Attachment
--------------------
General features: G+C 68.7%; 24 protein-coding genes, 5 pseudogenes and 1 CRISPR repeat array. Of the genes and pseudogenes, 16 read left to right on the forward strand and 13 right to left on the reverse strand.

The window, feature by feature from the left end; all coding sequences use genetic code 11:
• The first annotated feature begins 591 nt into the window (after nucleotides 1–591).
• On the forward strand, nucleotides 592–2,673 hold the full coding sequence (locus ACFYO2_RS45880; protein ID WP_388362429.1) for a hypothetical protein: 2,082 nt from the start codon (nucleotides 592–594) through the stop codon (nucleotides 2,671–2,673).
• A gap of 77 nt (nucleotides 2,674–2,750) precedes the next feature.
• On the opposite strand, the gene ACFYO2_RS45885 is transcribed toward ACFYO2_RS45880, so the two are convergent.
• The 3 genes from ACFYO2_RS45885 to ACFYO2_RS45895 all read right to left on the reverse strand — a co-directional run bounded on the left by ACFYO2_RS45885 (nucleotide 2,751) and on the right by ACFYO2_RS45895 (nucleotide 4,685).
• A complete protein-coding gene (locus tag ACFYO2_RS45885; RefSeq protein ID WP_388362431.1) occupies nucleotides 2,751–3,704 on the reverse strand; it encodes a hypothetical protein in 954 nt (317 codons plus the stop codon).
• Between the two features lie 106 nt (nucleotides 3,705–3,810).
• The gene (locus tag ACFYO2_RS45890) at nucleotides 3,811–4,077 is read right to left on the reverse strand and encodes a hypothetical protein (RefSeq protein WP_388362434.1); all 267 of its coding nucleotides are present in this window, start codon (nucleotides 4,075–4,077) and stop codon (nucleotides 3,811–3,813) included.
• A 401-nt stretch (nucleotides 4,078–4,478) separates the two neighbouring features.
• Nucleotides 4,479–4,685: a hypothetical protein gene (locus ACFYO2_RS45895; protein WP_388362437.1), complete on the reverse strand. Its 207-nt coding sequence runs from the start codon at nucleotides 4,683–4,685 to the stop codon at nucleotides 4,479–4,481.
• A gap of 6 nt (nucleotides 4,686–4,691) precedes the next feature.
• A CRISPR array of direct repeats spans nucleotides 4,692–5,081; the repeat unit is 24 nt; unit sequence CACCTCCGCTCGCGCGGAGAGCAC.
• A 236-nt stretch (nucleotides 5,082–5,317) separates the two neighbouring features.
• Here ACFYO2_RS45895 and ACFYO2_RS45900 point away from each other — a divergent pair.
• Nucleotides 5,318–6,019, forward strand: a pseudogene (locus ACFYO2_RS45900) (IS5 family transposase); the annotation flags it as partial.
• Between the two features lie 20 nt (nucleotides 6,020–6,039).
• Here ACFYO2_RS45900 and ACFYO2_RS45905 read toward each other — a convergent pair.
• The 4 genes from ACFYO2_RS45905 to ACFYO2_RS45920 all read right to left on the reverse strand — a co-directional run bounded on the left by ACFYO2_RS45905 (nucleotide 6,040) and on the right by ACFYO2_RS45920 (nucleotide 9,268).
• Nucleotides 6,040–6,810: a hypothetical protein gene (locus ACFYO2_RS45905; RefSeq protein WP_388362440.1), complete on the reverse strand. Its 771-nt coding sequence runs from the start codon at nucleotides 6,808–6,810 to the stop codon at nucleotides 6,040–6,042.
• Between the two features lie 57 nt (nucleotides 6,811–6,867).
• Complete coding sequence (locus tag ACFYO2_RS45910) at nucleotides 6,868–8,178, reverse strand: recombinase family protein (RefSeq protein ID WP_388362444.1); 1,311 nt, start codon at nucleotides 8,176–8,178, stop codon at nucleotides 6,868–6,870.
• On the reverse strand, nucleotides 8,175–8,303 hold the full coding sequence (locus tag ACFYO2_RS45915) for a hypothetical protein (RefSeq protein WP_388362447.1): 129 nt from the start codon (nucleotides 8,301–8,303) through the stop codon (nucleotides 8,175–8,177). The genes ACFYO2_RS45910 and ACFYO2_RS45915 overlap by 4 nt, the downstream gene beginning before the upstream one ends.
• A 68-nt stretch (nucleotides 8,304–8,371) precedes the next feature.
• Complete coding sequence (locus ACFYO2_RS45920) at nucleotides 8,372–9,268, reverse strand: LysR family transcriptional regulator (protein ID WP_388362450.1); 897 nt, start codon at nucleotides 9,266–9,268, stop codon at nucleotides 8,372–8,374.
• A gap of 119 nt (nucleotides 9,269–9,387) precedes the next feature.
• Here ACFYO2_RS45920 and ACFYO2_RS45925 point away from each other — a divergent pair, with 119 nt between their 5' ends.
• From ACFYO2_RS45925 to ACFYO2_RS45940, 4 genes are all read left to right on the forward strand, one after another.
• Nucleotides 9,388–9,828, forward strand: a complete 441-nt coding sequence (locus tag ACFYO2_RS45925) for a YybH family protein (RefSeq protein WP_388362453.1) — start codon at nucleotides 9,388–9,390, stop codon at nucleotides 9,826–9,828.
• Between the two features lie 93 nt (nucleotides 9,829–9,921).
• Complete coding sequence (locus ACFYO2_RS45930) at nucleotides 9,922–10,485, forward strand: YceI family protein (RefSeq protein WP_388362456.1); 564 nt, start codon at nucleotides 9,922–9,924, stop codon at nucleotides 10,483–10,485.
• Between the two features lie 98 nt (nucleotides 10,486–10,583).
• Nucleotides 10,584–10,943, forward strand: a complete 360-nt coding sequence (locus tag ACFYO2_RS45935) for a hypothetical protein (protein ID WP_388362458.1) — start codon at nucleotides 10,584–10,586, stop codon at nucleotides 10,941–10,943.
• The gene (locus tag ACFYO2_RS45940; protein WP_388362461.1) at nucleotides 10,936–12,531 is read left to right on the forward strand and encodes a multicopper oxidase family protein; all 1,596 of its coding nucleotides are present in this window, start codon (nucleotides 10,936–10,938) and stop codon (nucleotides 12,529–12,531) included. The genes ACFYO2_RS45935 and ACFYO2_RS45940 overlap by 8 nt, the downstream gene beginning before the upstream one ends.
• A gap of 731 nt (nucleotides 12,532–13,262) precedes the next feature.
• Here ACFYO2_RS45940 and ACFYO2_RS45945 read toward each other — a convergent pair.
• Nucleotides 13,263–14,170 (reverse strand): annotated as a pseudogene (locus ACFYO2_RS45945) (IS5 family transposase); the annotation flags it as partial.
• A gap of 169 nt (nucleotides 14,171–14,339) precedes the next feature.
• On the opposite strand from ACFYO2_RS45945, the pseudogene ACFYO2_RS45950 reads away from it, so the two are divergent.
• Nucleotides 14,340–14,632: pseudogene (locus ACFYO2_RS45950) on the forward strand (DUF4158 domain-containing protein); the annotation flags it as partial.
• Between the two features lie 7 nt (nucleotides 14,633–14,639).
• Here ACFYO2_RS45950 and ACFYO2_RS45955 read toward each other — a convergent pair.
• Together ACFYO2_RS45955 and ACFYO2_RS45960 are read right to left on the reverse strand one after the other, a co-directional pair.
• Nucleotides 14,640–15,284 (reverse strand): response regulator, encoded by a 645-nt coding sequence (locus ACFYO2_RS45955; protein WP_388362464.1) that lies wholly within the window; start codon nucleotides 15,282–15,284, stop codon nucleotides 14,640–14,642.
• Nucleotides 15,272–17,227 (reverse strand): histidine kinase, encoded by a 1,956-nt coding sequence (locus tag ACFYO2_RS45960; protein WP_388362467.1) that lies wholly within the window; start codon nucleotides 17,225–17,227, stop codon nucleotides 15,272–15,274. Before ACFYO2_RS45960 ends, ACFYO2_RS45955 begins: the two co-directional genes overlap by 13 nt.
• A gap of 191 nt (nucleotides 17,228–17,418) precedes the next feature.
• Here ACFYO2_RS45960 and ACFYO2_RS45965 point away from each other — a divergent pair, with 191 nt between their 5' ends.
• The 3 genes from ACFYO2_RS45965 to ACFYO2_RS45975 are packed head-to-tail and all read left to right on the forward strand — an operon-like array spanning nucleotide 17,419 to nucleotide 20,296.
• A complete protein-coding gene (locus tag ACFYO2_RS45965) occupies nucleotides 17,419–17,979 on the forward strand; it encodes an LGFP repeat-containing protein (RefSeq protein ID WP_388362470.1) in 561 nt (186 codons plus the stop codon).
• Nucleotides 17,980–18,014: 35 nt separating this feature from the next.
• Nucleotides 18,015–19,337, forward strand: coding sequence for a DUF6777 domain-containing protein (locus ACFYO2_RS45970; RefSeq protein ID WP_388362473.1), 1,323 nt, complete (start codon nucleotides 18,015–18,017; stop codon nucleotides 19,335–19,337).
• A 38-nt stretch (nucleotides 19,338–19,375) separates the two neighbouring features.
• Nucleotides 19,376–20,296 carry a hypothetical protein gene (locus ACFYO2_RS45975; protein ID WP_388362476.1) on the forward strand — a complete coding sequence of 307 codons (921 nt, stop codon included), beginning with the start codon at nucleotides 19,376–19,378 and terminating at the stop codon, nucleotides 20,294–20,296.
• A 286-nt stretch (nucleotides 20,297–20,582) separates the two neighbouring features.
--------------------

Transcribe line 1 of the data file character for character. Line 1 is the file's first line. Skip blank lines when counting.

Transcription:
General features: G+C 68.7%; 24 protein-coding genes, 5 pseudogenes and 1 CRISPR repeat array. Of the genes and pseudogenes, 16 read left to right on the forward strand and 13 right to left on the reverse strand.